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10 climate change reports speak volumes

By September 16, 2010

Enterprise columnist

David Letterman has his top 10 lists. The list here is not that: ItÕs not the top of anything; itÕs just 10 items, or pieces of information, organized by the numbers one through 10, taken from recent reports, each of which speaks to some aspect of climate change or sustainability.

IÕve often wondered: If a picture is worth a thousand words, how many words is a number worth? Maybe not a thousand, but certainly more than one; call it 500.

One: National Geographic published an analysis of what the effect would be if, for one day, commuters in the city of Pittsburgh were to cut back on driving. The Natural Resources Defense Council, which did the analysis, assumed what appear to be reasonable and plausible increases in the number of people who rode a bus, telecommuted, took a car pool, or, when driving a car, used techniques to minimize fuel consumption.

The result is a dramatic illustration of the cumulative effect of individual actions. It would reduce greenhouse gas emissions equivalent to taking 370 cars off the roads for a year and would save more than 200,000 gallons of gas.

Two: This is the number of degrees centigrade (equal to about 3.5 degrees Fahrenheit) that the Intergovernmental Panel on Climate Change says we must not exceed in order to avoid the worst predicted effects of climate change. While no one knows exactly what will happen as we pump carbon dioxide into the atmosphere, reports from this group of scientists and experts formed by the United Nations to analyze the state of knowledge on climate change represent an international consensus within the scientific community. See No. 10 below.

Three: Sierra Magazine reported that Òvegetarians make up only three percent of the U.S. population.Ó The effect of meat production Ñ as opposed to grain Ñ on energy usage and climate change is complicated, but, in general, there seems to be a consensus that if people ate less meat Ñ particularly in the U.S., where the average person consumes more than 250 pounds of meat each year Ñ the effect on environmental degradation and climate change would be positive.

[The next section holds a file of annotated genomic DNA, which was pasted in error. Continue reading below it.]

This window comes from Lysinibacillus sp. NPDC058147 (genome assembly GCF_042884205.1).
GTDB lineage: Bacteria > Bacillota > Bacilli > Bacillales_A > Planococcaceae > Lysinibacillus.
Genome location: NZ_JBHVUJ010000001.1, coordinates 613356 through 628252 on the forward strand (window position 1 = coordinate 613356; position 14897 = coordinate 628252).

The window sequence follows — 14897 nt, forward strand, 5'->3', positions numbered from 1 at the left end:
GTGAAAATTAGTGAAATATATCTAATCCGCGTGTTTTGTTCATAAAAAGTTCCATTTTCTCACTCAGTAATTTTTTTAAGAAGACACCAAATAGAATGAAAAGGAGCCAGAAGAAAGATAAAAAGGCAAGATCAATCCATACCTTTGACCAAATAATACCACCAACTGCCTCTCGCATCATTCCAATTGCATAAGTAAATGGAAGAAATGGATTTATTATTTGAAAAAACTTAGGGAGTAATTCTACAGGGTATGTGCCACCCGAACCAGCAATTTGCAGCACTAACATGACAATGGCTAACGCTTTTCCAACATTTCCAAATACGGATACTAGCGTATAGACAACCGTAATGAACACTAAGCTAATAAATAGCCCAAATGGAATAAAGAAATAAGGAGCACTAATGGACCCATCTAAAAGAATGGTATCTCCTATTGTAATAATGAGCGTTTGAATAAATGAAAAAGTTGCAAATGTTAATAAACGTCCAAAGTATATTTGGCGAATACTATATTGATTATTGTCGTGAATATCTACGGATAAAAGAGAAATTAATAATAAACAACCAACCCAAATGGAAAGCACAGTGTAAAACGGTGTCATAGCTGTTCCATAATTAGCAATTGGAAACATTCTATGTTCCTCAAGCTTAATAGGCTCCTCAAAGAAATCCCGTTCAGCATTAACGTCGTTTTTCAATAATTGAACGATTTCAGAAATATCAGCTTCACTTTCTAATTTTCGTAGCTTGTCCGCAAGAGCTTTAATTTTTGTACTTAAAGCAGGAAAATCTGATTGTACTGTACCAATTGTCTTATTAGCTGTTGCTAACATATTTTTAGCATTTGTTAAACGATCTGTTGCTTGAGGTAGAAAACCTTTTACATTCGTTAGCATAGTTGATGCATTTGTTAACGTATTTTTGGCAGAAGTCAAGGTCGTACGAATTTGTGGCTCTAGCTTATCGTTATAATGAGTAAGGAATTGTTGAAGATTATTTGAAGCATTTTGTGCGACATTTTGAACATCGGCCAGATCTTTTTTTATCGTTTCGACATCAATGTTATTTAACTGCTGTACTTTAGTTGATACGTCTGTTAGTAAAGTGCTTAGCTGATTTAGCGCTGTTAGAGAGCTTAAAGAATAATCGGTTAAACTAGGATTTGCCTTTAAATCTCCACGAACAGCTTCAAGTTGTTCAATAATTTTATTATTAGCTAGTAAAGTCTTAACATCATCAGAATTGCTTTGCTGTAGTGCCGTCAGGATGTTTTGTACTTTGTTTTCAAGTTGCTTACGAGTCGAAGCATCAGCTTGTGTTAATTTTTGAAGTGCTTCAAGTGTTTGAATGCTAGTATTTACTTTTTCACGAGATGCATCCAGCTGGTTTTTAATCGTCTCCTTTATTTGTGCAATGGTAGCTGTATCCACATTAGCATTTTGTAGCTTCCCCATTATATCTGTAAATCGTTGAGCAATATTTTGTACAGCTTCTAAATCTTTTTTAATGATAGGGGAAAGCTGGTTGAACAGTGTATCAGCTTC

Food activist Michael Pollan recounted a story about how different people had indicated to him that they were reducing meat consumption. Some went for a ÒMeatless Monday.Ó Others tried vegetarianism. One person volunteered that he would, henceforth and forever more, only order one kind of meat on his pizza.

Four: Audubon Magazine indicates that producing and processing plastic consumes four percent of the energy used in the United States. In the same article, the magazine listed some numbers to draw a picture and give dimension to the use of plastic. For example: 60,000 plastic bags are used in the United States every five seconds; a 100-watt light bulb can run for 11 hours on the energy saved by recycling a one-gallon plastic milk container; and 80 percent of marine debris is made of plastic. See No. 6 below.

Five: Several media sources reported on a five billion metric ton Òice islandÓ that broke away from the Petermann Glacier, reducing it in size by 10 percent and causing concern that the remainder will move more quickly to also detach and contribute to sea level rise. The ice island is the largest iceberg formed in the Arctic since 1962 and is half again as big as the District of Columbia.

Six: A recent article in the journal Nature reported a nearly 40 percent decline (since 1950) in phytoplankton, the little Ñ even tiny Ñ ocean-living organisms that produce half the planetÕs oxygen and help keep the planet cool by absorbing huge volumes of carbon dioxide. The scientists used a half-million data points and found this decline in virtually every ocean on the planet. WhatÕs this got to do with the number six? A 2006 study by the United Nations found that in the central Pacific Ocean there are as many as six pounds of marine litter, mostly plastic, for every pound of plankton. See No. 4 above.

Seven: A 1962 Life magazine advertisement from Humble Oil (10 years later, ironically, the company changed its name to Exxon) bragged (double irony) that the oil company produced enough energy every day to melt seven million tons of glacier ice.

Eight: China accounts for approximately 85 percent of the growth in demand for coal, the fuel that it relies on to sustain an annual rate of economic growth of eight percent.

Nine: The ÒCash for ClunkersÓ program was, for many, a missed opportunity to increase the fuel economy of the U.S. fleet of automobiles. Participants could get a $3,500 rebate by purchasing a new car that got only four miles per gallon more than the clunker they were turning in. According to the government, however, Òmost participantsÓ actually traded up to an improvement of slightly higher than nine miles per gallon.

Ten: The estimated number of years we (nations, states and individuals) have to take actions to reduce carbon dioxide emissions to a level that prevents a global temperature rise that could trigger the Òtipping pointsÓ that would make adverse effects of climate change unavoidable. See No. 2 above.

Ñ John Mott-Smith is a resident of Davis. This column appears the first and third Thursdays of each month. Send comments to [email protected]

John Mott-Smith

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